Even before Judas betrayed Jesus, we find in scripture that he was a disciple that was living a double life of greed and deceit, devoid of anything that emulates Jesus. He looked more like the hypocritical religious scholars than a person with proximity to a Savior. And though Judas’ betrayal brought Jesus to the cross, this is not the end of the story. God flips the script on this story of betrayal, and it becomes the ultimate love story. Love consists in this: not that we loved God, but that he loved us and sent his Son to be the atoning sacrifice for our sins. (1 John 4:10). It is our sins that hung on the cross. Jesus, though, was willing to stand in our place, paying the penalty of death so that we might have life.

As we read about Judas you may have seen a glimmer of yourself – merely a spectator of Jesus than someone whose been changed into the likeness of Jesus, a transformation that Judas never allowed himself to experience. Romans 12:1-2 says: Therefore, I urge you, brothers, and sisters, in view of God’s mercy, to offer your bodies as a living sacrifice, holy and pleasing to God—this is your true and proper worship. Do not conform to the pattern of this world but be transformed by the renewing of your mind. Then you will be able to test and approve what God’s will is—his good, pleasing, and perfect will.

May this Easter season be the catalyst for asking ourselves this question: “Am I becoming more like Jesus or Judas?” and should we be the latter, the good news for us is that God is in the business of changing the narratives of our lives if we allow Jesus to take the leading role.
Slide Divine Disruption Gerald Hackett Campus Pastor Richmond On reaching Jerusalem, Jesus entered the temple courts and began driving out those who were buying and selling there. He overturned the tables of the money-changers and the benches of those selling doves, and would not allow anyone to carry merchandise through the temple courts. And as he taught them, he said, “Is it not written: ‘My house will be called a house of prayer for all nations? But you have made it a den of robbers.”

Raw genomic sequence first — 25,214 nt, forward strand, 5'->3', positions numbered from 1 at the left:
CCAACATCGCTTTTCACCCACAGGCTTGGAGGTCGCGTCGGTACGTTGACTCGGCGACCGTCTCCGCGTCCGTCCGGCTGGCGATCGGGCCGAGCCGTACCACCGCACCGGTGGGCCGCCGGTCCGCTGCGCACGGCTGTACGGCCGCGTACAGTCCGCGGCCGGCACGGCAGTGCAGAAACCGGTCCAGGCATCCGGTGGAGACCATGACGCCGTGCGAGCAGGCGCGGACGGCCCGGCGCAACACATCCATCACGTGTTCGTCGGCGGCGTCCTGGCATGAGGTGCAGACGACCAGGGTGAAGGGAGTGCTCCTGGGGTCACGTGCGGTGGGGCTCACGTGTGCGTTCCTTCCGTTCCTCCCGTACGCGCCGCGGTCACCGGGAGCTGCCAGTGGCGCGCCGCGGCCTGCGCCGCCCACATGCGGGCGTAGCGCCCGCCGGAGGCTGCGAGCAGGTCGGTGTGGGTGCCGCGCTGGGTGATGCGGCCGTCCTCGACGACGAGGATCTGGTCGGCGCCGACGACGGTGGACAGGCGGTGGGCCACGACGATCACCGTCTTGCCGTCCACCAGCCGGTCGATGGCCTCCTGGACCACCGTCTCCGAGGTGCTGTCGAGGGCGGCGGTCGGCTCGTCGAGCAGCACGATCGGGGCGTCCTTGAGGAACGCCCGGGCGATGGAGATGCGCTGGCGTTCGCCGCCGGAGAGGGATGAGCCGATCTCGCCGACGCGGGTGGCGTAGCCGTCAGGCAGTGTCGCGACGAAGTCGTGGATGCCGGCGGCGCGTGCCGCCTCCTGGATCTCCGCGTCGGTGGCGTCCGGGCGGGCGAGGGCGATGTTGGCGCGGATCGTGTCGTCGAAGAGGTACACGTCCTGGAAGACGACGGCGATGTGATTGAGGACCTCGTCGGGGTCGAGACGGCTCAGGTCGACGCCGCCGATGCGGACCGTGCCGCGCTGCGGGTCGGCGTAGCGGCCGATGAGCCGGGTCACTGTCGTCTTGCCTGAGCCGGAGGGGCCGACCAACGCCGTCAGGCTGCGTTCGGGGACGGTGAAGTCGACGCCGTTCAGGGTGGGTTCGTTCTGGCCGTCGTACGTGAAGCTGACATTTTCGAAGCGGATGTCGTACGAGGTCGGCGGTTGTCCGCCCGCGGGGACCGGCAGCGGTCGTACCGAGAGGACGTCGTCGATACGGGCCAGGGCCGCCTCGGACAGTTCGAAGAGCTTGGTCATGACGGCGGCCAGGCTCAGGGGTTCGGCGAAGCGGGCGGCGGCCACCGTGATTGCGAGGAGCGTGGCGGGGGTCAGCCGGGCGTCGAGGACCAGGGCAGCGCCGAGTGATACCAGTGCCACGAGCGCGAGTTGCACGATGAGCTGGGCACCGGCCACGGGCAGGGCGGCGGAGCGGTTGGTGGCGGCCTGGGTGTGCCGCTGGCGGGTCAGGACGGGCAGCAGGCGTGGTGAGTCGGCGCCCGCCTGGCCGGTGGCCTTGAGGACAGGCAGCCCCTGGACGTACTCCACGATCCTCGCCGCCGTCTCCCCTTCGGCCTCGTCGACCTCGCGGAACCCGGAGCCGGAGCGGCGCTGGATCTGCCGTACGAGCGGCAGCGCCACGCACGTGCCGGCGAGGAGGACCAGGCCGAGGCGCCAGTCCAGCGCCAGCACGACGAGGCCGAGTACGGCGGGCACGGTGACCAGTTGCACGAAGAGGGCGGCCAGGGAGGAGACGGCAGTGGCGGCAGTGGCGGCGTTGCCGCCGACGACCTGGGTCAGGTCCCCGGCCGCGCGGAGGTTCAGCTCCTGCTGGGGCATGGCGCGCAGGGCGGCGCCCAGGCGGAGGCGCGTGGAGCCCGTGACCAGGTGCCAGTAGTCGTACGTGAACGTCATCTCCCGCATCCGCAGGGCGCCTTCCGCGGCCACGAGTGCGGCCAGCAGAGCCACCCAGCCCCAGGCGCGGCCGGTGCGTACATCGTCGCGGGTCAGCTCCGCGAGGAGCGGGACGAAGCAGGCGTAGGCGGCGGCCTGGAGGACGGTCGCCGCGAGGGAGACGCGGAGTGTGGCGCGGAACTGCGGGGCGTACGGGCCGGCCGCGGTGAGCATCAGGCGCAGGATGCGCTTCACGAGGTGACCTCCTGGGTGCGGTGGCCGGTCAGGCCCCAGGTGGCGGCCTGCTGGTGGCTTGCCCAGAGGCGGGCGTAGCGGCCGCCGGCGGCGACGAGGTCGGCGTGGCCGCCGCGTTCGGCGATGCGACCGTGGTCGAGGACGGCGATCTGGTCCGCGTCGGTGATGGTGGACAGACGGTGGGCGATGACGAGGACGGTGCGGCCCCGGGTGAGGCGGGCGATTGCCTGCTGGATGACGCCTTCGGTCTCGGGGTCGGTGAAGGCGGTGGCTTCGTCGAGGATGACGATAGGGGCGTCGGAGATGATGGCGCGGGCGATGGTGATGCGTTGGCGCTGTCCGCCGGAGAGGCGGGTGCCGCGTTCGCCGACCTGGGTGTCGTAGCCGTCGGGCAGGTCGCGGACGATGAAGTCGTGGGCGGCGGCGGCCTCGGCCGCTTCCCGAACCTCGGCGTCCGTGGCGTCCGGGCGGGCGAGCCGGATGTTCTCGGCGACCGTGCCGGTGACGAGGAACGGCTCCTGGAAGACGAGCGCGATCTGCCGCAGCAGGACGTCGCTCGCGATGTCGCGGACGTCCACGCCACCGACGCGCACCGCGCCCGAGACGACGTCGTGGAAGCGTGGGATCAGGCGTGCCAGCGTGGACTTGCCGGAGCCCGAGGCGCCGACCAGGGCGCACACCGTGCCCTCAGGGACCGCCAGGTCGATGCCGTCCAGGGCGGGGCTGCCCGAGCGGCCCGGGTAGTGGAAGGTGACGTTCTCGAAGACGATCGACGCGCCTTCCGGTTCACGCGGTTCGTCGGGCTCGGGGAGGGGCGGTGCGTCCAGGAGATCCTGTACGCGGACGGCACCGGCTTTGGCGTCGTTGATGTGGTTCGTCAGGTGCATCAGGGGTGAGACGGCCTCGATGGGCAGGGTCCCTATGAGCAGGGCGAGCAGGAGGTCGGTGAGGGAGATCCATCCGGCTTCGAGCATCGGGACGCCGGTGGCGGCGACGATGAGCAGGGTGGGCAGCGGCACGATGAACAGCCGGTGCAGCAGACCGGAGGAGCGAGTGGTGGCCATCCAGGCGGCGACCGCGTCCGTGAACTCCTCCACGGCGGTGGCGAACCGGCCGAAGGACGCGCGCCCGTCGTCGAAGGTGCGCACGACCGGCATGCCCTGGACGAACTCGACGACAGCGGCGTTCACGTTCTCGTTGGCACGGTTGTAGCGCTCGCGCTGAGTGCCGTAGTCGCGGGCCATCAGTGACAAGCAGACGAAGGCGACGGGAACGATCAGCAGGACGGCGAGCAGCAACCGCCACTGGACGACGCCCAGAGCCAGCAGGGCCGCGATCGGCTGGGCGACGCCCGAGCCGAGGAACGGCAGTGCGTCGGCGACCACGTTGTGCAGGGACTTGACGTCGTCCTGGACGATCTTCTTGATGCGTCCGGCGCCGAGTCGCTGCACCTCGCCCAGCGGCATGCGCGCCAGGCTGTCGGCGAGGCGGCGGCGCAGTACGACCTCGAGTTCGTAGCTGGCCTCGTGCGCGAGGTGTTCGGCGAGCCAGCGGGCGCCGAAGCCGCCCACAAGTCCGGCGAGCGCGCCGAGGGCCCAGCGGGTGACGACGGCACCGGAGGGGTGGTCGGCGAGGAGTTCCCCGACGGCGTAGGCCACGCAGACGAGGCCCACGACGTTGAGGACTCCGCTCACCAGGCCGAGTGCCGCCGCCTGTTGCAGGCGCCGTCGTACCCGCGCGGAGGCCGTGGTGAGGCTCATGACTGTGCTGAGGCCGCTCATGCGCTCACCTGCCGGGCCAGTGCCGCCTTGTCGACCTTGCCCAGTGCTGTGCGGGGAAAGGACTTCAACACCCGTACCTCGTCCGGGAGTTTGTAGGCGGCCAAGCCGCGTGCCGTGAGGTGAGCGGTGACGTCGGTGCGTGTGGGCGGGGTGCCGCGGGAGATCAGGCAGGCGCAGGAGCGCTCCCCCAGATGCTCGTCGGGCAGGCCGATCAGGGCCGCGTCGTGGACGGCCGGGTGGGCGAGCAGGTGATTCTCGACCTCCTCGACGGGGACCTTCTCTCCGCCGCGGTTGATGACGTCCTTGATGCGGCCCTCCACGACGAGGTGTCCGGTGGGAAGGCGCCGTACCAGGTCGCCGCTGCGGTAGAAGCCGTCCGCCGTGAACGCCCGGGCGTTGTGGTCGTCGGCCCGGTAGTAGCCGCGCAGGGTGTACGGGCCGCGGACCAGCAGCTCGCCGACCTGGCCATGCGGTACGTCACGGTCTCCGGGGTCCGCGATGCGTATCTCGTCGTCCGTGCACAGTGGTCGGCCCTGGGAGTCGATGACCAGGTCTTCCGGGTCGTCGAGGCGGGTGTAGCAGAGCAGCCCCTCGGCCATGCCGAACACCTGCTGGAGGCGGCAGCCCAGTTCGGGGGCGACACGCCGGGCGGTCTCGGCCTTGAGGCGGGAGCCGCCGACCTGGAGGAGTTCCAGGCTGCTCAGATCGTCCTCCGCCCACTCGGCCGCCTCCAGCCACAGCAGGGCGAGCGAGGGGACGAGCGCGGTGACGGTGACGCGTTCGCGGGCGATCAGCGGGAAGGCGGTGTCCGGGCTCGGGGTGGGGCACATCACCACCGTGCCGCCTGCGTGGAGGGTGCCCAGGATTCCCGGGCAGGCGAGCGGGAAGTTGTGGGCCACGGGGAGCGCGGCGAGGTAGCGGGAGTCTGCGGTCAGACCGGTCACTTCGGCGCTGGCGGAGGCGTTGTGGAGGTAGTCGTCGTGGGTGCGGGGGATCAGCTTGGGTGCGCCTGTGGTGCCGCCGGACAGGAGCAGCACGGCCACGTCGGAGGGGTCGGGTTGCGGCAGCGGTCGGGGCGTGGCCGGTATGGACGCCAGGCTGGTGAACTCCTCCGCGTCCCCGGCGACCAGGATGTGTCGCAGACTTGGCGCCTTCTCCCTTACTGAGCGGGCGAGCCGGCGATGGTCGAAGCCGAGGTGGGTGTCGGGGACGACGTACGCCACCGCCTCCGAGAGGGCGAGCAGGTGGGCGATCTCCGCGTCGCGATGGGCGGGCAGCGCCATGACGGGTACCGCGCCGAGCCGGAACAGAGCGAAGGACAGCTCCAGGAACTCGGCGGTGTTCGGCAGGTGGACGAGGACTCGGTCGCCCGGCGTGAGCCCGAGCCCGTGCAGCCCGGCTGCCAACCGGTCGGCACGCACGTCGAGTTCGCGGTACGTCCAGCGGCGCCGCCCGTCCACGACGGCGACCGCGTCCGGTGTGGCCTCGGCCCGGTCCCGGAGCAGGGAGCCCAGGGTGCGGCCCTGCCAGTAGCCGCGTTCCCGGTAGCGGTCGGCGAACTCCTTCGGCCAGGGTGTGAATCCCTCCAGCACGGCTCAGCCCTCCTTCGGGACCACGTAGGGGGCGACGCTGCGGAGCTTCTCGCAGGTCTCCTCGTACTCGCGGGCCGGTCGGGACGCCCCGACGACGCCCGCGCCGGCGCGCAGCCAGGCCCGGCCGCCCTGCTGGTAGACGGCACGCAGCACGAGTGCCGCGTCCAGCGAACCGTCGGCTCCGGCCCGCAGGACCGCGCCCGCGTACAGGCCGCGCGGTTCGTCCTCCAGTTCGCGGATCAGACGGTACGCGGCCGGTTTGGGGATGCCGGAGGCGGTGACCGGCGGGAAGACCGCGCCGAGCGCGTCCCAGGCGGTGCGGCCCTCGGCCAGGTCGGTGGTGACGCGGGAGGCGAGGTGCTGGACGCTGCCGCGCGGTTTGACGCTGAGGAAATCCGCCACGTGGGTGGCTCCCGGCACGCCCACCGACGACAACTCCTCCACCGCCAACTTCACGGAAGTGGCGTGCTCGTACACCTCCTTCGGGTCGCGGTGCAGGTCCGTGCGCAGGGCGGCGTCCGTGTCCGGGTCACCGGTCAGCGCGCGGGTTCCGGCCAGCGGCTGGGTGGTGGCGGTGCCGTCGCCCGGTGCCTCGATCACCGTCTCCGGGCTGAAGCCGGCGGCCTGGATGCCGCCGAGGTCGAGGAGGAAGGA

The chief priests and the teachers of the law heard this and began looking for a way to kill him, for they feared him because the whole crowd was amazed at his teaching.

(Mark 11:15-18)

It was business as usual at the temple as the people came to make atonement for their sins. Some had traveled a great distance for this event. They were getting ready for the Passover festival. There were pigeons, lambs, bulls, goats, and other animals in the temple court for purchase to offer as a sacrifice. Money-changers were exchanging the Roman currency for temple coins so people could pay the temple tax. Merchants were walking through with their goods to sell. Everything seemed to be going as planned, but then Jesus entered the scene.

What started out as a normal service was quite literally turned upside down. I don't want to move past the significance of the order in this moment, because in doing so we miss the significance of the chaos that ensues after Jesus' arrival. When Jesus entered He immediately began turning tables and driving the animals and merchants out. I picture Him shouting that this was intended to be a house of prayer. From the outside, it would have appeared as if Jesus had lost His mind! I can imagine that some people tried to get closer to the chaos while others may have tried to hide. This event is recorded in all four gospels, which means it must be important - why?